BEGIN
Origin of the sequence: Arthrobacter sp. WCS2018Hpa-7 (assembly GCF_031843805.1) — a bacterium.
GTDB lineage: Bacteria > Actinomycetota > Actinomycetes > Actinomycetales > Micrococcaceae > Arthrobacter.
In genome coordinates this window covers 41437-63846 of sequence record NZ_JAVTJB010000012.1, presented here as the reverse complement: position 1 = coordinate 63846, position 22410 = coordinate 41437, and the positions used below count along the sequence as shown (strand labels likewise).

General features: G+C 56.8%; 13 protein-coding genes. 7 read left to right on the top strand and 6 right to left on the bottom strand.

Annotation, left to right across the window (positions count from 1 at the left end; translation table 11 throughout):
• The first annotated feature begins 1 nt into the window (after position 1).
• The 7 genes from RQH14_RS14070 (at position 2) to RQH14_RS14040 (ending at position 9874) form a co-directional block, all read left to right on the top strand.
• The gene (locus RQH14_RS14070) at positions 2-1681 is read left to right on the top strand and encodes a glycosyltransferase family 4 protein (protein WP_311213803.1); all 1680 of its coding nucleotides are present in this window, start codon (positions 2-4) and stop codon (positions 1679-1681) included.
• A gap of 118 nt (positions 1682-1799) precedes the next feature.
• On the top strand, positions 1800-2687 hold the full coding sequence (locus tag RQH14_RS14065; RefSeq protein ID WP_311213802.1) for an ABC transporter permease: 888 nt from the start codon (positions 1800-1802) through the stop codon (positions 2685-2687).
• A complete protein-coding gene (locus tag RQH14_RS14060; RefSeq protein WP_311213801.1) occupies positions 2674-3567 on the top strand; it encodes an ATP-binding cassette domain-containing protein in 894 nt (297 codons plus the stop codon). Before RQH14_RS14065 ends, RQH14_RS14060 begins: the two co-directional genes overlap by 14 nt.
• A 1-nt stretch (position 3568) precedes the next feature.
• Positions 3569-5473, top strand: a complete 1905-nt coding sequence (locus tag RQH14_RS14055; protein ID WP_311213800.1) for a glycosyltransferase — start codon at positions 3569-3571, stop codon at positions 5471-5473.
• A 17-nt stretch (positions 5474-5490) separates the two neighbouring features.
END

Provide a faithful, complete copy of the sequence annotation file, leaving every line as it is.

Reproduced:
Origin of the sequence: Arthrobacter sp. WCS2018Hpa-7 (assembly GCF_031843805.1) — a bacterium.
GTDB lineage: Bacteria > Actinomycetota > Actinomycetes > Actinomycetales > Micrococcaceae > Arthrobacter.
In genome coordinates this window covers 41437-63846 of sequence record NZ_JAVTJB010000012.1, presented here as the reverse complement: position 1 = coordinate 63846, position 22410 = coordinate 41437, and the positions used below count along the sequence as shown (strand labels likewise).

General features: G+C 56.8%; 13 protein-coding genes. 7 read left to right on the top strand and 6 right to left on the bottom strand.

Annotation, left to right across the window (positions count from 1 at the left end; translation table 11 throughout):
• The first annotated feature begins 1 nt into the window (after position 1).
• The 7 genes from RQH14_RS14070 (at position 2) to RQH14_RS14040 (ending at position 9874) form a co-directional block, all read left to right on the top strand.
• The gene (locus RQH14_RS14070) at positions 2-1681 is read left to right on the top strand and encodes a glycosyltransferase family 4 protein (protein WP_311213803.1); all 1680 of its coding nucleotides are present in this window, start codon (positions 2-4) and stop codon (positions 1679-1681) included.
• A gap of 118 nt (positions 1682-1799) precedes the next feature.
• On the top strand, positions 1800-2687 hold the full coding sequence (locus tag RQH14_RS14065; RefSeq protein ID WP_311213802.1) for an ABC transporter permease: 888 nt from the start codon (positions 1800-1802) through the stop codon (positions 2685-2687).
• A complete protein-coding gene (locus tag RQH14_RS14060; RefSeq protein WP_311213801.1) occupies positions 2674-3567 on the top strand; it encodes an ATP-binding cassette domain-containing protein in 894 nt (297 codons plus the stop codon). Before RQH14_RS14065 ends, RQH14_RS14060 begins: the two co-directional genes overlap by 14 nt.
• A 1-nt stretch (position 3568) precedes the next feature.
• Positions 3569-5473, top strand: a complete 1905-nt coding sequence (locus tag RQH14_RS14055; protein ID WP_311213800.1) for a glycosyltransferase — start codon at positions 3569-3571, stop codon at positions 5471-5473.
• A 17-nt stretch (positions 5474-5490) separates the two neighbouring features.